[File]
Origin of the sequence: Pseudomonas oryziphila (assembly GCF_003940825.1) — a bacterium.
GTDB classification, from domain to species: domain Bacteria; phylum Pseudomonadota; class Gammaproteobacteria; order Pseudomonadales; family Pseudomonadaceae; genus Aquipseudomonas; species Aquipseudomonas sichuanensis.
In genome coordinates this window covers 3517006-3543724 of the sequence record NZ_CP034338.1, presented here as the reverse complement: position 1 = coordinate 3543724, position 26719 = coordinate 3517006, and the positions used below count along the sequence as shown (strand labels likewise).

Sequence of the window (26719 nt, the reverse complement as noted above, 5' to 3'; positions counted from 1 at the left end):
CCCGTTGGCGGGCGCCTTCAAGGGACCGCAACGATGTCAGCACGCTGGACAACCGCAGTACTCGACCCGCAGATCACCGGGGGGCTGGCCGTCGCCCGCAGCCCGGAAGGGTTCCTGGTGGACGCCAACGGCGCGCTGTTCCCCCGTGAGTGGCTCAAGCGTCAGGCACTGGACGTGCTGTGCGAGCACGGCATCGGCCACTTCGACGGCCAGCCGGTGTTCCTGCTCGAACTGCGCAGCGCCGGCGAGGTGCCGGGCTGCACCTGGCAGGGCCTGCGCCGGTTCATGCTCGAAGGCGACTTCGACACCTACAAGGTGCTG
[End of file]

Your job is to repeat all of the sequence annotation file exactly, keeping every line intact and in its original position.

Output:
Origin of the sequence: Pseudomonas oryziphila (assembly GCF_003940825.1) — a bacterium.
GTDB classification, from domain to species: domain Bacteria; phylum Pseudomonadota; class Gammaproteobacteria; order Pseudomonadales; family Pseudomonadaceae; genus Aquipseudomonas; species Aquipseudomonas sichuanensis.
In genome coordinates this window covers 3517006-3543724 of the sequence record NZ_CP034338.1, presented here as the reverse complement: position 1 = coordinate 3543724, position 26719 = coordinate 3517006, and the positions used below count along the sequence as shown (strand labels likewise).

Sequence of the window (26719 nt, the reverse complement as noted above, 5' to 3'; positions counted from 1 at the left end):
CCCGTTGGCGGGCGCCTTCAAGGGACCGCAACGATGTCAGCACGCTGGACAACCGCAGTACTCGACCCGCAGATCACCGGGGGGCTGGCCGTCGCCCGCAGCCCGGAAGGGTTCCTGGTGGACGCCAACGGCGCGCTGTTCCCCCGTGAGTGGCTCAAGCGTCAGGCACTGGACGTGCTGTGCGAGCACGGCATCGGCCACTTCGACGGCCAGCCGGTGTTCCTGCTCGAACTGCGCAGCGCCGGCGAGGTGCCGGGCTGCACCTGGCAGGGCCTGCGCCGGTTCATGCTCGAAGGCGACTTCGACACCTACAAGGTGCTG